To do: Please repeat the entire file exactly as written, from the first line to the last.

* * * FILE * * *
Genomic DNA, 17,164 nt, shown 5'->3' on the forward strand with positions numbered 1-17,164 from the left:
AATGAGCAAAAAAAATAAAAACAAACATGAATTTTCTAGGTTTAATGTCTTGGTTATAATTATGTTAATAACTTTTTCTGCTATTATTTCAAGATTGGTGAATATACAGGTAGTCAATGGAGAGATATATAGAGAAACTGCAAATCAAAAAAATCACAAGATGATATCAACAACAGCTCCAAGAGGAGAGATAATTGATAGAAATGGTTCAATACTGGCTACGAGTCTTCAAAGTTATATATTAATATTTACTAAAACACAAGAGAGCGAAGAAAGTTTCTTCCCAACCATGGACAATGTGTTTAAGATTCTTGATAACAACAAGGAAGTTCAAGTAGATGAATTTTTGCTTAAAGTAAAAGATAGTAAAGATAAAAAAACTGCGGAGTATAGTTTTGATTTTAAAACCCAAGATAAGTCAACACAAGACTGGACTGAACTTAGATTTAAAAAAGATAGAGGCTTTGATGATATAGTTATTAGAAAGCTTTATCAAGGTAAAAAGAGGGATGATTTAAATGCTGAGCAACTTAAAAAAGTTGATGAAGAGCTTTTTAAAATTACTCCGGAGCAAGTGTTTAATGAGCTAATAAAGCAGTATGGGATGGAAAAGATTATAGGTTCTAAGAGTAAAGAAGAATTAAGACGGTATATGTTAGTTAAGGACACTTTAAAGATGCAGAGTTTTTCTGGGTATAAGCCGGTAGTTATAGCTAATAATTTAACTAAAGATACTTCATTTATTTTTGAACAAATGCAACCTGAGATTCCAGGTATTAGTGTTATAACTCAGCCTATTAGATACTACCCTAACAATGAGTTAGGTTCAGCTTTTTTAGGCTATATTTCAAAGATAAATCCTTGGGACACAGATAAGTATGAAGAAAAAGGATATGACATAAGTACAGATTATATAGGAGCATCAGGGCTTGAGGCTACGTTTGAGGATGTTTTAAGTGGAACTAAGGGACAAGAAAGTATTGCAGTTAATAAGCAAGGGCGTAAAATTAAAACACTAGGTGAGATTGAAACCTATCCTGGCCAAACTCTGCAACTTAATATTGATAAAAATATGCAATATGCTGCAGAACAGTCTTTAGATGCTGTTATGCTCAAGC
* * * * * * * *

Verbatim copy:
Genomic DNA, 17,164 nt, shown 5'->3' on the forward strand with positions numbered 1-17,164 from the left:
AATGAGCAAAAAAAATAAAAACAAACATGAATTTTCTAGGTTTAATGTCTTGGTTATAATTATGTTAATAACTTTTTCTGCTATTATTTCAAGATTGGTGAATATACAGGTAGTCAATGGAGAGATATATAGAGAAACTGCAAATCAAAAAAATCACAAGATGATATCAACAACAGCTCCAAGAGGAGAGATAATTGATAGAAATGGTTCAATACTGGCTACGAGTCTTCAAAGTTATATATTAATATTTACTAAAACACAAGAGAGCGAAGAAAGTTTCTTCCCAACCATGGACAATGTGTTTAAGATTCTTGATAACAACAAGGAAGTTCAAGTAGATGAATTTTTGCTTAAAGTAAAAGATAGTAAAGATAAAAAAACTGCGGAGTATAGTTTTGATTTTAAAACCCAAGATAAGTCAACACAAGACTGGACTGAACTTAGATTTAAAAAAGATAGAGGCTTTGATGATATAGTTATTAGAAAGCTTTATCAAGGTAAAAAGAGGGATGATTTAAATGCTGAGCAACTTAAAAAAGTTGATGAAGAGCTTTTTAAAATTACTCCGGAGCAAGTGTTTAATGAGCTAATAAAGCAGTATGGGATGGAAAAGATTATAGGTTCTAAGAGTAAAGAAGAATTAAGACGGTATATGTTAGTTAAGGACACTTTAAAGATGCAGAGTTTTTCTGGGTATAAGCCGGTAGTTATAGCTAATAATTTAACTAAAGATACTTCATTTATTTTTGAACAAATGCAACCTGAGATTCCAGGTATTAGTGTTATAACTCAGCCTATTAGATACTACCCTAACAATGAGTTAGGTTCAGCTTTTTTAGGCTATATTTCAAAGATAAATCCTTGGGACACAGATAAGTATGAAGAAAAAGGATATGACATAAGTACAGATTATATAGGAGCATCAGGGCTTGAGGCTACGTTTGAGGATGTTTTAAGTGGAACTAAGGGACAAGAAAGTATTGCAGTTAATAAGCAAGGGCGTAAAATTAAAACACTAGGTGAGATTGAAACCTATCCTGGCCAAACTCTGCAACTTAATATTGATAAAAATATGCAATATGCTGCAGAACAGTCTTTAGATGCTGTTATGCTCAAGC